ARTICLE

Regents approve designs, budgets for Hancher, art and music buildings

Board to vote today on designs for flood-replacement buildings

Hancher Auditorium, ruined by flooding in 2008. (Brian Ray/The Gazette)
Hancher Auditorium, ruined by flooding in 2008. (Brian Ray/The Gazette)
/

IOWA CITY -- State regents today unanimously approved the schematic designs and budgets for three major flood replacement buildings at the University of Iowa.

Regents had toured the sites for the three new buildings earlier Wednesday. Replacements of the flood-damaged buildings are expected to cost: $175.6 million for Hancher Auditorium; $152 million for the School of Music; and $77.3 million for the Studio Arts building.

"We're very pleased with the progress being made for the rebuilding of the arts campus," regents President Craig Lang.

Doug True, UI senior vice president for finance, said there will be "tangible progress" at the construction sites this calendar year.

During the tour, Hancher Executive Director Chuck Swanson said in the nearly four years since the flood, it's been a challenge finding other venues for performances and events and keeping momentum with donors.

"At this point what's keeping everybody going is the fact that we have that new building on the horizon," Swanson said.

The three flood-replacement buildings will be funded with a combination of flood insurance proceeds, funding from the Federal Emergency Management Agency, academic building revenue bond proceeds and university gifts and earnings.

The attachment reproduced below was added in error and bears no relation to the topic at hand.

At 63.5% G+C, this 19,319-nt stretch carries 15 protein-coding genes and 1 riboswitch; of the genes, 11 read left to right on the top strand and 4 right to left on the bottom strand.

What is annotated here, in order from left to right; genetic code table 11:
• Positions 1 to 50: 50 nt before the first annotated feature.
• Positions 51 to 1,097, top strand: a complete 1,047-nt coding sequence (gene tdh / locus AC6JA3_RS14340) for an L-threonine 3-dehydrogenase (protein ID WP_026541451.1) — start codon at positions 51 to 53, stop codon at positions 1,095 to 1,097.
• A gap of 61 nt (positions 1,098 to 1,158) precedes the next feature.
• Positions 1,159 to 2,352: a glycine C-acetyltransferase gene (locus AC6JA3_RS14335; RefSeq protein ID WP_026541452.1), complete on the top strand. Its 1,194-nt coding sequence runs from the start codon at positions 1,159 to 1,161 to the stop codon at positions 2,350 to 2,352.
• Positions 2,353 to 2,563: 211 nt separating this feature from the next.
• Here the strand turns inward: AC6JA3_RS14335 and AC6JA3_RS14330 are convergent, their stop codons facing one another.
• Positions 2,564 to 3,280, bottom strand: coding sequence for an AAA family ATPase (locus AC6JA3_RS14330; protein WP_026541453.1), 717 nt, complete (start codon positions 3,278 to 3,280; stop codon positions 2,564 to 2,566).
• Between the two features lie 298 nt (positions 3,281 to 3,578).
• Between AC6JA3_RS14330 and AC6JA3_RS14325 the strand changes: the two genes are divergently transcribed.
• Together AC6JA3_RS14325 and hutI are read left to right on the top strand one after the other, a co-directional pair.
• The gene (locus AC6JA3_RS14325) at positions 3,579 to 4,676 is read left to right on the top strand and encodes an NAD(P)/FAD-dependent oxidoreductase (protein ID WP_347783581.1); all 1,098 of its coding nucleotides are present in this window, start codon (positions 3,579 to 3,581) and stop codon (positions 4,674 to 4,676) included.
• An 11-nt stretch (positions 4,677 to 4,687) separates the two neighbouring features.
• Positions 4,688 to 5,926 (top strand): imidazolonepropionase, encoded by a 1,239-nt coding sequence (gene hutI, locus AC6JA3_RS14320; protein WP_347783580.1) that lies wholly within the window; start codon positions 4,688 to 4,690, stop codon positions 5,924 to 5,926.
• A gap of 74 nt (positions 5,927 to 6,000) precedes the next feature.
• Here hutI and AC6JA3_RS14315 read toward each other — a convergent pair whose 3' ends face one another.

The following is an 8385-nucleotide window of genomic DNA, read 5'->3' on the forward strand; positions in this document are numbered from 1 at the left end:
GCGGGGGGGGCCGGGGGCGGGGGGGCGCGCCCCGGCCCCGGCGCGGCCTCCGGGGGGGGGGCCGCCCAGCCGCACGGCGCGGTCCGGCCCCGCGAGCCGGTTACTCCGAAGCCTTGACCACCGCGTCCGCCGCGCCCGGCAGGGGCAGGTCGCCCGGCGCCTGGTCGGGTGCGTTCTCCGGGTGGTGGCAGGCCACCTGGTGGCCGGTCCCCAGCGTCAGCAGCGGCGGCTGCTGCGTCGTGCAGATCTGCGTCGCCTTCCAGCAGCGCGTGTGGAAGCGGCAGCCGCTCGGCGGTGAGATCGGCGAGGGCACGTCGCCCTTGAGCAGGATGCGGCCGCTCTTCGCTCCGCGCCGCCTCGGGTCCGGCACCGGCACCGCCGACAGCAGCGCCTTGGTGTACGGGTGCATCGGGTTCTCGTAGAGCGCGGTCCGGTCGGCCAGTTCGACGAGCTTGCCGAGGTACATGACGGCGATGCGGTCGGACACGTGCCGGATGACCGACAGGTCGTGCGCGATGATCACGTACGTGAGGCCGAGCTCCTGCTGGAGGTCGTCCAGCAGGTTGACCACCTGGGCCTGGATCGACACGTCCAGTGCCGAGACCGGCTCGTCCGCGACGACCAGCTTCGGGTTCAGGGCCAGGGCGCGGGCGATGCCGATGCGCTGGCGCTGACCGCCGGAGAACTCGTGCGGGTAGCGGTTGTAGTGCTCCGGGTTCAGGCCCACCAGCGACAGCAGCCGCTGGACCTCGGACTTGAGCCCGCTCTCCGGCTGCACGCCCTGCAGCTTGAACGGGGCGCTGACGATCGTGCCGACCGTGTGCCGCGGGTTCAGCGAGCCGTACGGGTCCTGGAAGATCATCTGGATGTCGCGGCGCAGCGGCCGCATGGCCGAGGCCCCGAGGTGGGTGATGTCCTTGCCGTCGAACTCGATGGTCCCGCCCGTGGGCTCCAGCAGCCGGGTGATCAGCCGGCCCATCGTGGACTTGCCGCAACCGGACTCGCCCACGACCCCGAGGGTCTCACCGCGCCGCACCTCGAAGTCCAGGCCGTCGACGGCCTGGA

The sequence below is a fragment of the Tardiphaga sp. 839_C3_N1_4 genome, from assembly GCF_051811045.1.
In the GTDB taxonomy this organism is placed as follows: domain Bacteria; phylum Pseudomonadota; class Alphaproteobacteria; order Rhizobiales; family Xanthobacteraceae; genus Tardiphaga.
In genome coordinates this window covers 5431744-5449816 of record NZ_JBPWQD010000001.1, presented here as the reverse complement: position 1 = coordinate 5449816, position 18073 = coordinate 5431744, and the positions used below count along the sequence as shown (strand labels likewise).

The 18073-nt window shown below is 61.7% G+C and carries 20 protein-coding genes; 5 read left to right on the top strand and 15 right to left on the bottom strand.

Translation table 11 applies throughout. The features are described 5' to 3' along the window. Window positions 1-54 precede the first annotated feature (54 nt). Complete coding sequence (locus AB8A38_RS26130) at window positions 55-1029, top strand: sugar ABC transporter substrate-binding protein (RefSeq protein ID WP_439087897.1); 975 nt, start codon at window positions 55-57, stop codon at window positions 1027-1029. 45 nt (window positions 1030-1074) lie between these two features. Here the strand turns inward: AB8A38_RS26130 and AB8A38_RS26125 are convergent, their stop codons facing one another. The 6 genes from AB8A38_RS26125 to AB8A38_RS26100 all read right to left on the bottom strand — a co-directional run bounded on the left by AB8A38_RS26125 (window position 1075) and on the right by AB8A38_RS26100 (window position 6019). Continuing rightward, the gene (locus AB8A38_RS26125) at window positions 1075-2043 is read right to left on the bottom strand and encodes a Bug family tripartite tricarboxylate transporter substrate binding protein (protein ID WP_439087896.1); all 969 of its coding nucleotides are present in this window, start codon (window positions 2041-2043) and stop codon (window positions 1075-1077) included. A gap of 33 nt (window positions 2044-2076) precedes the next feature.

UI President Sally Mason said officials continue to await word of the UI's federal appeal on the Museum of Art. FEMA denied funding for a replacement building at a new site for the museum, but UI officials say they can't return the art to that building on the river for insurance purposes.

Mason said UI leaders will "wait for as long as it takes" regarding the university appeal to the federal government. She added that it's "absolutely realistic" to build a new museum without federal dollars, but that it would require significant fundraising.

Officials in art and art history and in music, programs displaced by the flood, say they have worked hard to keep student interest, enrollment and retention high.

Hancher Auditorium will have total capacity of 1,800 seats, with two balconies. The facility will also house theater operations and administrative staff offices. Functions formerly housed in the Voxman Music Building, including the scene shop, costume shop and performing arts production unit offices, are also included in the project. The new Hancher will be built in a green space to the east and south of the Levitt Center and to the north of the existing Hancher Voxman Clapp Complex. The project will be bid in multiple bid packages with the first package scheduled to start this summer. All construction is scheduled to be completed in December of 2015.

The new School of Music Building, at the southwest corner of Burlington and Clinton streets in downtown Iowa City, will house a 700-seat concert hall, a 200-seat recital hall, an organ performance hall, a music library, rehearsal and practice rooms, classrooms, and faculty studio and administrative offices. The project will be bid in multiple bid packages with the first package anticipated in September 2013, with construction complete in August 2016.

For the Art Building replacement, construction is scheduled to begin in the spring of 2013, with completion during the summer of 2016. It will house all the programs previously housed within the Art Building complex that was damaged by the 2008 flood, as well as the School of Art and Art History graduate painting program currently located at 109 River St. The building will be constructed on university land directly adjacent to and northwest of Art Building West, which also houses School of Art and Art History programs.

Give us feedback

We value your trust and work hard to provide fair, accurate coverage. If you have found an error or omission in our reporting, tell us here.

Or if you have a story idea we should look into? Tell us here.